Making an offer on REO property or a foreclosure in Destin?
Making an offer on a bank-owned property is not something to be taken casually.
For more information, just contact me
through my site or e-mail me
. I'm glad to address any questions you have about real estate foreclosures.
What is an REO?
"REO" or Real Estate Owned are houses which have completed the foreclosure process that the bank or mortgage company now holds. This differs from a property up for foreclosure auction.
When buying a property during a foreclosure sale, you must pay at least the loan balance plus any interest and other fees amassed during the foreclosure process. The buyer must also be prepared to pay with cash in hand. To top everything off, you'll get the property 100% as is. That might comprise of existing liens and even current tenants that need to be thrown out.
A bank-owned property, by contrast, is a more tidy and attractive transaction. The REO property didn't find a buyer during foreclosure auction. The lender now owns it. The lender will handle the removal of tax liens, evict occupants if needed and generally prepare for the issuance of a title insurance policy to the buyer at closing.
Note that REOs may be exempt from normal disclosure requirements.
In California, for example, banks are not required to give a Transfer Disclosure Statement,
a document that normally requires sellers to make known any defects they are informed of.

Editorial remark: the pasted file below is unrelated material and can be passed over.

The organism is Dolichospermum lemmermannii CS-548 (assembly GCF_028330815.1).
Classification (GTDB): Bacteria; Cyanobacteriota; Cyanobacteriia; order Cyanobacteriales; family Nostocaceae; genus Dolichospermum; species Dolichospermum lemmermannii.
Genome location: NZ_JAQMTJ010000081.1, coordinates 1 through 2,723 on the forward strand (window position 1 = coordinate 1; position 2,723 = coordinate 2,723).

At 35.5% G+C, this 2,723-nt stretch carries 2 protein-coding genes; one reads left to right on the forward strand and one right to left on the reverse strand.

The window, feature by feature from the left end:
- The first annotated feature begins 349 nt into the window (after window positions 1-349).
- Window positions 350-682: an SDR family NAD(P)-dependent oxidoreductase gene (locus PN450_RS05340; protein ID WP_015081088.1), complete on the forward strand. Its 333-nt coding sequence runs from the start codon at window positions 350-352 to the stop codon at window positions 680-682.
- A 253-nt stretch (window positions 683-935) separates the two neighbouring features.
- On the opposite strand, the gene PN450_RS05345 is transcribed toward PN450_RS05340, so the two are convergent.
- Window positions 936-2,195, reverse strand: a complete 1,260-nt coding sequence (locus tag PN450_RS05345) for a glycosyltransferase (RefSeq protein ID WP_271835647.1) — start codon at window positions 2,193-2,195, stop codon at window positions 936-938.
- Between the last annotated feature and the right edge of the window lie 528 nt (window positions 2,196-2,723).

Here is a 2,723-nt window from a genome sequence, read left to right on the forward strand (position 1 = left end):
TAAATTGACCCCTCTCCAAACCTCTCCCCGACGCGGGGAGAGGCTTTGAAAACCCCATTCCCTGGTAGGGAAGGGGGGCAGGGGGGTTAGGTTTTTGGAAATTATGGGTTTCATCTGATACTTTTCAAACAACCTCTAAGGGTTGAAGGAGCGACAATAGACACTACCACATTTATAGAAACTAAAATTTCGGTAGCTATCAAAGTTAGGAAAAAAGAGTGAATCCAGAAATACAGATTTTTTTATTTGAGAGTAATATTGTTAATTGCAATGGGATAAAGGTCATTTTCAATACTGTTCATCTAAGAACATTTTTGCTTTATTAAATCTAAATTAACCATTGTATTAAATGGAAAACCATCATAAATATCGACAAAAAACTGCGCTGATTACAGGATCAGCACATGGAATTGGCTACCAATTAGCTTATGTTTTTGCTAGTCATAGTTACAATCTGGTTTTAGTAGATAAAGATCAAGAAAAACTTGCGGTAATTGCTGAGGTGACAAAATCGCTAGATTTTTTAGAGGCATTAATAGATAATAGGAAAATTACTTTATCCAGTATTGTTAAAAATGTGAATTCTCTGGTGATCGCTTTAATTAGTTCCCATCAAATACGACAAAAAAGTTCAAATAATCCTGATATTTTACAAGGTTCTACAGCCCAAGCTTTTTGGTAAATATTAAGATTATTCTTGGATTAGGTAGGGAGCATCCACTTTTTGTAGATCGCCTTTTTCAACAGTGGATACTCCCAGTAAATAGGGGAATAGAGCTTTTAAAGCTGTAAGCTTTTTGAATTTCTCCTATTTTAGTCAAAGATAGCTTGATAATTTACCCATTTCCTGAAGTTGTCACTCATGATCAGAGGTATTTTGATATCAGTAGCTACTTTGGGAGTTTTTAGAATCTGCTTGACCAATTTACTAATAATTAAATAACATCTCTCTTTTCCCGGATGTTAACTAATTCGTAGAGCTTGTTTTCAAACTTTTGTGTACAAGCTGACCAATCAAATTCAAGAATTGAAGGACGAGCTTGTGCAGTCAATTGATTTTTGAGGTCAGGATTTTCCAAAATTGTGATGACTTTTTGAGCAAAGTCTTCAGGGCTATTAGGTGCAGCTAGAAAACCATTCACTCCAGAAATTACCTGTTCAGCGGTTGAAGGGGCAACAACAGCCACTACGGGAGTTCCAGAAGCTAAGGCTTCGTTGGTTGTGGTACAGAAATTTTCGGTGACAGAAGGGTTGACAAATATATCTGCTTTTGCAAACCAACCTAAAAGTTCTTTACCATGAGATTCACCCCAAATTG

By hiring Ben Ward, you can rest assured knowing all parties are fulfilling Florida state disclosure requirements.
Is REO property in Destin a bargain?
It is commonly assumed that any foreclosure must be a good deal and an opportunity for guaranteed profit. This isn't necessarily true. You have to be prudent about buying a repossession if your intent is to make money. While it's true that the bank is often anxious to sell it quickly, they are also motivated to get as much as they can for it.
Look closely at the listing and sales prices of similar properties in the neighborhood when considering the purchase of an REO. And factor in any repairs or remodeling necessary to prepare the house for resale or moving in.
The bargains with money making potential exist, and many people do very well flipping foreclosures. But, there are also many REOs that are not good buys and not likely to turn a profit.
Time to make an offer?
Most banks have staff dedicated to REO that you'll work with while buying REO property from them. To get their properties advertised on the local MLS, the lender will frequently use a listing agent.
Prior to making your offer, you'll want to contact either the listing agent or REO department at the bank and find out as much as you can about what they know regarding the condition of the property and what their process is for accepting offers. Since banks most commonly sell REO properties "as is", you'll want to be sure and include an inspection contingency in your offer that gives you time to check for hidden damage and cancel the offer if you find it.
If, as a buyer, you can provide documentation demonstrating your ability to secure financing, such as a pre-approval letter from a lender, your offer will be more attractive and likely be accepted. (This is generally true for any real estate offer.)
Once you've presented your offer, it's customary for the bank to respond with a counter offer. From there it will be your choice whether to accept their counter, or submit another counter offer.
Realize, you'll be working with a process that probably involves multiple people at the bank, and they don't work evenings or weekends. It's not uncommon for the process of offers and counter offers to take days or even weeks. Ben Ward is used to working around the schedules of this type of seller and will do everything possible to ensure there are no unnecessary delays.